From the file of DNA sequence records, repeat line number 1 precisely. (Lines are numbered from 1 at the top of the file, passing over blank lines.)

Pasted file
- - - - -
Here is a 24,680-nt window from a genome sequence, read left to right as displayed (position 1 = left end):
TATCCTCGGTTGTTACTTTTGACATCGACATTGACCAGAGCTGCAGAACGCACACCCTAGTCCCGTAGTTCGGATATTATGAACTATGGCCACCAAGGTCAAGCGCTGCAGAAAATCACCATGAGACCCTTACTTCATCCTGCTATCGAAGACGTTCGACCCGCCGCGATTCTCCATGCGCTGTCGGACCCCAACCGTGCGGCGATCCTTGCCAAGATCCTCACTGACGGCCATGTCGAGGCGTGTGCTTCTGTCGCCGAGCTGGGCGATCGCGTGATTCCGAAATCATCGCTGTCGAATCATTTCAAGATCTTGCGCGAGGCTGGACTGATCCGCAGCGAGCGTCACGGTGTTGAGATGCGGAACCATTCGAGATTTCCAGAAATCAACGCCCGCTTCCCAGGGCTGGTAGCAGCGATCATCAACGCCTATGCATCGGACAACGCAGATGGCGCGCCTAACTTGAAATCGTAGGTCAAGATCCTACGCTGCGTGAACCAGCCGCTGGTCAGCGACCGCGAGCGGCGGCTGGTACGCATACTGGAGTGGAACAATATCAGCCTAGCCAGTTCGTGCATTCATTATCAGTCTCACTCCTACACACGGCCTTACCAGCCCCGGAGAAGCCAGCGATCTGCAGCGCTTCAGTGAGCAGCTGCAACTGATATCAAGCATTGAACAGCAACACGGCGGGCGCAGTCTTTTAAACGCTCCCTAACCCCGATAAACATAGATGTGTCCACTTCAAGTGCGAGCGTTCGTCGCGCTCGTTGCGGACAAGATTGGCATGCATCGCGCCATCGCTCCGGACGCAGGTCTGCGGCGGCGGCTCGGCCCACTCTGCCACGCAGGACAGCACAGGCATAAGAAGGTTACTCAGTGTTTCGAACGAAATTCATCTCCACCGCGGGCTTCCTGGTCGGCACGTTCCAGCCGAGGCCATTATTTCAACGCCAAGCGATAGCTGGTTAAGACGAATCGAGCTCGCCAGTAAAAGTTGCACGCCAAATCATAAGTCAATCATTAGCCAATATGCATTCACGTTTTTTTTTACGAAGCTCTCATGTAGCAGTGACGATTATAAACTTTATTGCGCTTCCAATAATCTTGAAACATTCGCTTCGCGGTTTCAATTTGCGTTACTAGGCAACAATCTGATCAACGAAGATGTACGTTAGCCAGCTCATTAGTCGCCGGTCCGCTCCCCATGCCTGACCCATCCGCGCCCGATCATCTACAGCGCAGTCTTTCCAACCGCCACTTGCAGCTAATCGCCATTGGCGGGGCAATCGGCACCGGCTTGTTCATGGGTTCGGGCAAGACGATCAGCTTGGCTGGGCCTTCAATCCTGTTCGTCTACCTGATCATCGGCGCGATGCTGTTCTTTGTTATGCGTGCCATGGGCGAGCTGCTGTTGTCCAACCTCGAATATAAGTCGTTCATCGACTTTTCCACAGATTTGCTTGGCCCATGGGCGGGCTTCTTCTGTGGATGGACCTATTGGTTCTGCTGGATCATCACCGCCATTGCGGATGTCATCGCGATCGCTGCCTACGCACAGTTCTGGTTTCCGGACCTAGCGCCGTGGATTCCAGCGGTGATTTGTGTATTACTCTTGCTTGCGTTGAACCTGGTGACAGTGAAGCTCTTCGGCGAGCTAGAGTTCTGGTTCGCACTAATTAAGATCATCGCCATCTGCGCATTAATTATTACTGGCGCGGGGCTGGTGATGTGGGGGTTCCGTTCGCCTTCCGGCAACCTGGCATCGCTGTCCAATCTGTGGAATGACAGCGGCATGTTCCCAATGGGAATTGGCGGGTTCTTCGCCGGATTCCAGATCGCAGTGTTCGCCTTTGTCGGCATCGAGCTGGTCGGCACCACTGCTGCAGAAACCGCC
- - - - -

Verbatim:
Here is a 24,680-nt window from a genome sequence, read left to right as displayed (position 1 = left end):